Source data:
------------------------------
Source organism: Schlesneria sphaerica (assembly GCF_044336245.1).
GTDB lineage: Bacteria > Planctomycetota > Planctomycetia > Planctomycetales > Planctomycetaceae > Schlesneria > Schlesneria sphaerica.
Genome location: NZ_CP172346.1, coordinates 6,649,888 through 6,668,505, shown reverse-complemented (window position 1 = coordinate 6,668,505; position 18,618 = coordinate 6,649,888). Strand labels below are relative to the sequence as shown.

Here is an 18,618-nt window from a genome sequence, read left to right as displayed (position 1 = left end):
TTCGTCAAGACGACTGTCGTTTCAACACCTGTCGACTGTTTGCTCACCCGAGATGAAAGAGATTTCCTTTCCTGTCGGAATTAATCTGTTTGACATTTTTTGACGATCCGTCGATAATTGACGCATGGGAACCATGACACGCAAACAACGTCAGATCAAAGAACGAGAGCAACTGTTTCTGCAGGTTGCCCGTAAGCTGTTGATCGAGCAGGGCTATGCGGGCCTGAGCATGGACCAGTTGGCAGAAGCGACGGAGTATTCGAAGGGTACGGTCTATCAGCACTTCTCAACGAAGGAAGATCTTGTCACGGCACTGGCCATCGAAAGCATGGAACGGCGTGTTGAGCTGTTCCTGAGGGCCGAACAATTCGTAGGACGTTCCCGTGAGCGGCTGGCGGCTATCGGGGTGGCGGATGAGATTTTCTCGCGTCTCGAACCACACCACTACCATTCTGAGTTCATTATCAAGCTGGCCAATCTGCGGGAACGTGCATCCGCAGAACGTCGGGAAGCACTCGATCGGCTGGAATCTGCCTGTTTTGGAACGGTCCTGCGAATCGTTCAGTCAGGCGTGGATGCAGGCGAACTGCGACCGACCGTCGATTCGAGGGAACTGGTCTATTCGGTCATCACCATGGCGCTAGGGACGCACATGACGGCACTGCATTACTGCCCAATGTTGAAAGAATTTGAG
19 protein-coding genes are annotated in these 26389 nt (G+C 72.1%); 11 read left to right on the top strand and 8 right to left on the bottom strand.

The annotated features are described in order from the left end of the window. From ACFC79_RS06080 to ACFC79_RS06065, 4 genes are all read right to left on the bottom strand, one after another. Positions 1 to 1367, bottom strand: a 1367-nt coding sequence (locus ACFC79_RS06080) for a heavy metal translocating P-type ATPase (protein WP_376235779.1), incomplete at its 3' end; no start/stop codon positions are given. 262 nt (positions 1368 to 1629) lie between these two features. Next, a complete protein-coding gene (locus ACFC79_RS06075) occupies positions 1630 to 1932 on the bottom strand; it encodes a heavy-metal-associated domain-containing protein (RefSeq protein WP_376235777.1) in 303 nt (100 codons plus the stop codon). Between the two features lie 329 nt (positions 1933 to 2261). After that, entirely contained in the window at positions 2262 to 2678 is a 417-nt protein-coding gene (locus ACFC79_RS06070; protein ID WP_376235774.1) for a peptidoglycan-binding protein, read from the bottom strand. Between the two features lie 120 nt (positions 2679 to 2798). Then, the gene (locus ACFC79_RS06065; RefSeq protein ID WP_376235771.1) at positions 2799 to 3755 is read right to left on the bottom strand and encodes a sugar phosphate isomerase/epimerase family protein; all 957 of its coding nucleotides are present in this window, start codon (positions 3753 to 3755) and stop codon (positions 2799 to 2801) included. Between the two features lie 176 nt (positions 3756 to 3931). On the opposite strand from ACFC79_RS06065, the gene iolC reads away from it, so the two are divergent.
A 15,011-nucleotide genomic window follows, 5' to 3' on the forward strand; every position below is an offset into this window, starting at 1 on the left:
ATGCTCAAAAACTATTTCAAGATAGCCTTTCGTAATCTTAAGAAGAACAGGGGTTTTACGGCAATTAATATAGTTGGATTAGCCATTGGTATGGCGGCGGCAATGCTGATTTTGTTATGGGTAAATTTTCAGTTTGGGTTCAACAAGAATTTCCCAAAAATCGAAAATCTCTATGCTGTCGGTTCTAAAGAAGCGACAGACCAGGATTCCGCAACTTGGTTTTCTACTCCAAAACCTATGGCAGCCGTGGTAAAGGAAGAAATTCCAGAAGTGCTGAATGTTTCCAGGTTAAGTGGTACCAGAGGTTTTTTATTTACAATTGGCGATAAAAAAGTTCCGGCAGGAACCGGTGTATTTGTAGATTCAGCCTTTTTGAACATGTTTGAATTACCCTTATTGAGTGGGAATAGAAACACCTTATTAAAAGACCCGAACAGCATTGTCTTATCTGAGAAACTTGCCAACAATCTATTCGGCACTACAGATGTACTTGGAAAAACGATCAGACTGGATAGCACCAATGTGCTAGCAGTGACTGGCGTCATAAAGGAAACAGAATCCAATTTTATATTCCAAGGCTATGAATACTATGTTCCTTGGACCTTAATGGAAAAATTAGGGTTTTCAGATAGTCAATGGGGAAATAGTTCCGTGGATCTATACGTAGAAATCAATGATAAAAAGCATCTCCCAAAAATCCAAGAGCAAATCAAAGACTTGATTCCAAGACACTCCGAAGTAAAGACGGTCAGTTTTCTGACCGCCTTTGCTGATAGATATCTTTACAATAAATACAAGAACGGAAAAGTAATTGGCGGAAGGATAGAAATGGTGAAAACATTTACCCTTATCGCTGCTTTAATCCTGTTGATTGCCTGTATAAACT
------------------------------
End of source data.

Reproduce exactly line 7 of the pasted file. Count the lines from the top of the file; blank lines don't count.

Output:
The annotated features are described in order from the left end of the window. From ACFC79_RS06080 to ACFC79_RS06065, 4 genes are all read right to left on the bottom strand, one after another. Positions 1 to 1367, bottom strand: a 1367-nt coding sequence (locus ACFC79_RS06080) for a heavy metal translocating P-type ATPase (protein WP_376235779.1), incomplete at its 3' end; no start/stop codon positions are given. 262 nt (positions 1368 to 1629) lie between these two features. Next, a complete protein-coding gene (locus ACFC79_RS06075) occupies positions 1630 to 1932 on the bottom strand; it encodes a heavy-metal-associated domain-containing protein (RefSeq protein WP_376235777.1) in 303 nt (100 codons plus the stop codon). Between the two features lie 329 nt (positions 1933 to 2261). After that, entirely contained in the window at positions 2262 to 2678 is a 417-nt protein-coding gene (locus ACFC79_RS06070; protein ID WP_376235774.1) for a peptidoglycan-binding protein, read from the bottom strand. Between the two features lie 120 nt (positions 2679 to 2798). Then, the gene (locus ACFC79_RS06065; RefSeq protein ID WP_376235771.1) at positions 2799 to 3755 is read right to left on the bottom strand and encodes a sugar phosphate isomerase/epimerase family protein; all 957 of its coding nucleotides are present in this window, start codon (positions 3753 to 3755) and stop codon (positions 2799 to 2801) included. Between the two features lie 176 nt (positions 3756 to 3931). On the opposite strand from ACFC79_RS06065, the gene iolC reads away from it, so the two are divergent.